Out of the 56 magnificent elephants I saw 11 that were calves. These tiny creatures were precious as they stayed close to their mothers, breastfed, and got daringly close to our jeep to indulge in sheer curiosity about what we could possibly be. We even got a glimpse of a tiny elephant, about a foot tall, which my guide guessed was probably only a week old! Asian elephants generally are much smaller than their African cousins. An adult Asian elephant usually weighs under 5 tons.
I had already been so lucky to see so many elephants when the nearly impossible happened. A young male with full tusks approached us with his mother and siblings. African elephants can be born with tusks regardless of gender yet for Asian elephants only males are born with tusks. In fact, only 6% of all male Asian elephants have tusks, and most are pursued and murdered by poaching monsters. According to the elephant census conducted in 2011 by the Wildlife Conservation Department of Sri Lanka, only 2% of all surviving Sri Lankan elephants are tuskers. My guide couldn’t believe his eyes and told me he hadn’t seen a tusked elephant in years. It was an incredible moment and I felt very fortunate to witness this beautiful young creature play in the mud and lazily eat grass with his family.
Elephants also the most intelligent land animal, after apes. They can even recognize themselves in a reflection! Perhaps this is why have a matriarchal society? Women are leaders and care for youth while men stray from the herd and spend most of their time in solitude. I learned that in order to identify the gender of an elephant you must look at their back–male elephants have curved backs while females are level. Sadly, Sri Lankan elephants are an endangered species on the IUCN Threatened Species Red List. It is believed that there are only 4,000 remaining in the wild. Hopefully, the Udawalawe sanctuary can start to curve these numbers, especially considering how many babies I saw in the park.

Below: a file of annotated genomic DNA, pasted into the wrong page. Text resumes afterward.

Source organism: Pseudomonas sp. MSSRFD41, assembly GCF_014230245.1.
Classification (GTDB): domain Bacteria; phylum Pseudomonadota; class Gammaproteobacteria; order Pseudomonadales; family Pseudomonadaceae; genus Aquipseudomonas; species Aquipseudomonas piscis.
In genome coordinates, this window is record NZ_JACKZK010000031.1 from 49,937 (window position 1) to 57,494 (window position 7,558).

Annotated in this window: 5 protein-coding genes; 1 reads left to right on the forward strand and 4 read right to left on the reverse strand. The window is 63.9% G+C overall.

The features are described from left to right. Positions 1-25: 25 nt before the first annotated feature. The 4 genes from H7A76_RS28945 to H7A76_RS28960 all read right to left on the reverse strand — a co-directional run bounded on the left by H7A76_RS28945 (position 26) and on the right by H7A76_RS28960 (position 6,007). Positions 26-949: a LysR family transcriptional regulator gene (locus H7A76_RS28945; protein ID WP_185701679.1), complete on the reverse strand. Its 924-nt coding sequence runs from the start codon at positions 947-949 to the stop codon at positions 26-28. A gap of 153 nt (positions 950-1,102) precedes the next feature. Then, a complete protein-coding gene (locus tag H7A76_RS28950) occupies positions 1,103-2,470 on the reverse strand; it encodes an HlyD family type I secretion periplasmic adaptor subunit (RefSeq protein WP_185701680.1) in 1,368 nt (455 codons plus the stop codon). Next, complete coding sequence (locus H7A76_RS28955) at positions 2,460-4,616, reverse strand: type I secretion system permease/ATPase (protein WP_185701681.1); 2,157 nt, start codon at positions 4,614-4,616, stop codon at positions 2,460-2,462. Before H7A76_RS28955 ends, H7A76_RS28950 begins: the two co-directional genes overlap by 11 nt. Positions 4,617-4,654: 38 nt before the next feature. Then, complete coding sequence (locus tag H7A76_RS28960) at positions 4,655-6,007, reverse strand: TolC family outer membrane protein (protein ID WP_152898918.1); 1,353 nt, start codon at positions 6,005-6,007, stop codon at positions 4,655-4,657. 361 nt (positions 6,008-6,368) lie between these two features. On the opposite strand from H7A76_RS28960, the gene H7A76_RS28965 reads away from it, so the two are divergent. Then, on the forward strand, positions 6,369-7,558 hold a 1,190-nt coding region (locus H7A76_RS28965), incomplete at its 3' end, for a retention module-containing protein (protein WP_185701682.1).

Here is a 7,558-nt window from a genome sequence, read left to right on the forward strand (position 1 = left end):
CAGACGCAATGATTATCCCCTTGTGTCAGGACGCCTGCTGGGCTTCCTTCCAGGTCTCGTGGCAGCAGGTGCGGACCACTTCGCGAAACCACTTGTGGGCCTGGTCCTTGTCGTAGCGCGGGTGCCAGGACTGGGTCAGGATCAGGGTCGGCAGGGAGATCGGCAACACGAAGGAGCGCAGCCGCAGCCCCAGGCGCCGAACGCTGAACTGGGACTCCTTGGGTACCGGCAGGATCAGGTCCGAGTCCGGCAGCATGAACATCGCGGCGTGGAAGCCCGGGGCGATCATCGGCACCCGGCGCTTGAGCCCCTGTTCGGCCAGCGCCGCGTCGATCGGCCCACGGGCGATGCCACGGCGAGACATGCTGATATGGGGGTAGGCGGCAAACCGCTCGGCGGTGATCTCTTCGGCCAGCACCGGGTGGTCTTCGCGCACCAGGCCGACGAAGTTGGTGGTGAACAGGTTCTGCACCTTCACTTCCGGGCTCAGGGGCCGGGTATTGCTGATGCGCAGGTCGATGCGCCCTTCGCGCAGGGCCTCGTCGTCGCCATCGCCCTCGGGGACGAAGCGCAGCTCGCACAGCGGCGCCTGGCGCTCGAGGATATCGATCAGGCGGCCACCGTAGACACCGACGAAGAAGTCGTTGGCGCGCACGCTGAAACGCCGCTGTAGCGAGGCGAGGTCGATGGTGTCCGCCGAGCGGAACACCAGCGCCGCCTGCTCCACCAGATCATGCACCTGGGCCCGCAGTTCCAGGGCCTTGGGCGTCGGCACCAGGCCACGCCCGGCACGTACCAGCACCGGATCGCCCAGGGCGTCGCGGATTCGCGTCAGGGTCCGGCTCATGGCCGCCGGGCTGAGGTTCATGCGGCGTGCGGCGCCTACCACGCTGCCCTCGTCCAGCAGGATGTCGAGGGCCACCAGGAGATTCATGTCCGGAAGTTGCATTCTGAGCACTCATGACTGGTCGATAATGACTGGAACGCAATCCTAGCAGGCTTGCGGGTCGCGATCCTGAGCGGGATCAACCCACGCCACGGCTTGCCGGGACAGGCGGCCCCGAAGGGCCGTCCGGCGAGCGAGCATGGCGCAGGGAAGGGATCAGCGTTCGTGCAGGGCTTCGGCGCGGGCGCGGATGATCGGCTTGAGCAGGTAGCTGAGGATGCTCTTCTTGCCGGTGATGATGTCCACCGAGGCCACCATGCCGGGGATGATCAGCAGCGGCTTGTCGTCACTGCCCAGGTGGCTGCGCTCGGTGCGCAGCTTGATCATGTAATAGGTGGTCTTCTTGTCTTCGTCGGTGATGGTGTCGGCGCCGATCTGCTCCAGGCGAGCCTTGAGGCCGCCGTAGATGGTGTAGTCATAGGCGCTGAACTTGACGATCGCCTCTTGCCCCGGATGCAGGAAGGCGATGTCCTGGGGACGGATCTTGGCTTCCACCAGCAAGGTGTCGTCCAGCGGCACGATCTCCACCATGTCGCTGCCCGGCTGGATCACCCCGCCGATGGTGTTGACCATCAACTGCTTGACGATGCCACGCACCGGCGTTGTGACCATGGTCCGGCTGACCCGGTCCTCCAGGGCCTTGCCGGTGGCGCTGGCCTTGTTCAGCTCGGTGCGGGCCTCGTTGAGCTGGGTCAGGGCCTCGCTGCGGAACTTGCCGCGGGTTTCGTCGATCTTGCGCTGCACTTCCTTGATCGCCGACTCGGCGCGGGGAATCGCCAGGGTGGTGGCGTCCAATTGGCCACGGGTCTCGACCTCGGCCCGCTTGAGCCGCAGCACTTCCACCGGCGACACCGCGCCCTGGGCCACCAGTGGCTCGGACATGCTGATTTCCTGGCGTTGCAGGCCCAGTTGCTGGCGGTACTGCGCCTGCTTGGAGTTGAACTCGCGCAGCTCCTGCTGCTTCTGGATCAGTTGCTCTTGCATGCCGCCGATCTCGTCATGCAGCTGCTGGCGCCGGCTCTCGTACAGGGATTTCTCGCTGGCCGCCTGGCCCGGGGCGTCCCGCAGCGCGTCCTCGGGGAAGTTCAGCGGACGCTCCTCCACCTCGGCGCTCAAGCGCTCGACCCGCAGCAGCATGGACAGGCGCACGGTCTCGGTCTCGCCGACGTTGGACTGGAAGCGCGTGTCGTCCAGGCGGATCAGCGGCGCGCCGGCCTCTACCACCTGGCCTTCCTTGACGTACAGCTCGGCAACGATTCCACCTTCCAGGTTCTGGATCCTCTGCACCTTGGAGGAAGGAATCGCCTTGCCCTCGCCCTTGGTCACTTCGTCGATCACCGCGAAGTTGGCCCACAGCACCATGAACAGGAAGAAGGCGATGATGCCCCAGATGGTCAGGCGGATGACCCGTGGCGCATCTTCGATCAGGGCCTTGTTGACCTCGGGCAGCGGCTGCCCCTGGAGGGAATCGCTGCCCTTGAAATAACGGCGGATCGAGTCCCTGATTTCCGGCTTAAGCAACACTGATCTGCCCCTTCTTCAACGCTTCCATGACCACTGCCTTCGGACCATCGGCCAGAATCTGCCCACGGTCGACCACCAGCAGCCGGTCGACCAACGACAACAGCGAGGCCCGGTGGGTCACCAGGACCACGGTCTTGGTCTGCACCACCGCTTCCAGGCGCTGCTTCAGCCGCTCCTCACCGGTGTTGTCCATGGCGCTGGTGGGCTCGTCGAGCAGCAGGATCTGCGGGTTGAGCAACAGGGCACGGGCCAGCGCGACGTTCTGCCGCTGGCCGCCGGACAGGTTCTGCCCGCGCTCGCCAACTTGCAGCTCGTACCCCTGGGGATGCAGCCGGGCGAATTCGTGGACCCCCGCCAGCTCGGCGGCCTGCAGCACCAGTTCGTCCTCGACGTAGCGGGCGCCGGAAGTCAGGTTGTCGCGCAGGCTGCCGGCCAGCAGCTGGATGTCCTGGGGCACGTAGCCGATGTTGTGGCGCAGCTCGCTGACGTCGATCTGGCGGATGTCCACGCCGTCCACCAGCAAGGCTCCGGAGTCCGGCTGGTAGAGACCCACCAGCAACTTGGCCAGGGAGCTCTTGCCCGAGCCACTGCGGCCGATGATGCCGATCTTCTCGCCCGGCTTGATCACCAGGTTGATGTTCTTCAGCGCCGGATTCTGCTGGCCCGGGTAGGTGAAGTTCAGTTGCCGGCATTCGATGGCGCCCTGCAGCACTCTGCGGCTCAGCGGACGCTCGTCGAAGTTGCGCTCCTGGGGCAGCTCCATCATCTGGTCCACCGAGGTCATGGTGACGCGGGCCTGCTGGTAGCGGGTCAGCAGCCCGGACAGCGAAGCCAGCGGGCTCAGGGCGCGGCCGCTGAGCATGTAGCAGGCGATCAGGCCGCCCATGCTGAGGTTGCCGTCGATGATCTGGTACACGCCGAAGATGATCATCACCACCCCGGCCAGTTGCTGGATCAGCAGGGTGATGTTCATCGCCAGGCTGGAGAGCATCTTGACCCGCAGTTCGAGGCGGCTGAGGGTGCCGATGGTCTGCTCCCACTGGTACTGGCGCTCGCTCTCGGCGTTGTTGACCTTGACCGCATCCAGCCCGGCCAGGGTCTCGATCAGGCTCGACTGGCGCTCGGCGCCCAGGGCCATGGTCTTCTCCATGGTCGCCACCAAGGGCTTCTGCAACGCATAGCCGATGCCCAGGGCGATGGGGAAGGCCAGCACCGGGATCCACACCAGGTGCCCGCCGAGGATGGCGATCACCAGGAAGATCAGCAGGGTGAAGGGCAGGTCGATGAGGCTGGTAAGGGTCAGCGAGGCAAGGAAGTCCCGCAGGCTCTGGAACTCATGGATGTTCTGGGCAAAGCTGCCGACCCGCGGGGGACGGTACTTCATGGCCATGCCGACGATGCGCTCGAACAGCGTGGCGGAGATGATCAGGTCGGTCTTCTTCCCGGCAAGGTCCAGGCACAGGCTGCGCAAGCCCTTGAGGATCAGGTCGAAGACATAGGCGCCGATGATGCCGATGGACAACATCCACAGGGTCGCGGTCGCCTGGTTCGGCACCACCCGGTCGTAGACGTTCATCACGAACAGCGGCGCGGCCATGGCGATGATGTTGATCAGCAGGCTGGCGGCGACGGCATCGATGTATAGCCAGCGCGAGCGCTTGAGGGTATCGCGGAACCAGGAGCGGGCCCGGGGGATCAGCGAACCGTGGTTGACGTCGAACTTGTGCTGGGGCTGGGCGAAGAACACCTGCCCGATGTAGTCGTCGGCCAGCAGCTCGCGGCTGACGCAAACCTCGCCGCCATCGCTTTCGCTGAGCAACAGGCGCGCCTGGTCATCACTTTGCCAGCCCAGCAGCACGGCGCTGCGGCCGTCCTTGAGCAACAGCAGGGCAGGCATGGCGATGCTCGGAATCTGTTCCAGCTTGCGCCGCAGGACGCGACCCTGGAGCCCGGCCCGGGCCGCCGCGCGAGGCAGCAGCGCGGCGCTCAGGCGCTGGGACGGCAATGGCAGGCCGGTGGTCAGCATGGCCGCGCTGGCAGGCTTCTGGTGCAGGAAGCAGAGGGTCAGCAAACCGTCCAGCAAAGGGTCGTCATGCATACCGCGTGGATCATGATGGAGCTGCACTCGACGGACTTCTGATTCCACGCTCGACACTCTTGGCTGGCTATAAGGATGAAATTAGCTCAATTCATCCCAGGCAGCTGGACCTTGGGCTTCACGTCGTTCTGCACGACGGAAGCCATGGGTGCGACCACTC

We saw a few young elephants roaming in the park with trackers around their neck. These young elephants had been rescued by the Udawalawe Elephant Transit Home that is adjacent to the park. The orphanage, which is supported by the Born Free Foundation, has been operating since 1995 and rescues abandoned elephant calves that have been separated from their mothers, or orphaned when they’re elders were murdered due to the ever-present human-elephant conflict in Sri Lanka. ETH cares for the young elephants until they are ready to be released into the wild. They embody a practice of limited human intervention as to not allow the calves to become dependent for food or nurturing. When they are ready to be released ETH places a tracker comfortably around their necks so they can monitor their location, and safety, throughout their lives.
If you are looking to have a responsible encounter with elephants in Sri Lanka please visit the government regulated Udawalawe National Park or Elephant Transit Home. Do not give money to temples that keep domesticated elephants in chains or visit Pinnawala Elephant Orphanage which is in fact just another place that breaks elephants so that they’ll interact with tourist and the furthest thing from an orphanage or sanctuary. Elephants are an important part of the ecotourism industry in Sri Lanka. Wildlife tours, safaris and adjacent accommodation to Udawalawe Park all provide sustainable employment opportunities for locals. In return, this demonstrates to the community the importance of preserving wildlife, even if only for tourist demands.
Thank you, Silhirlo Regency for hosting me and organizing my jeep safari of Udawalawe National Park. All opinions and photos are my own. This post contains affiliate links, please read the Miss Filatelista disclosure policy for more information.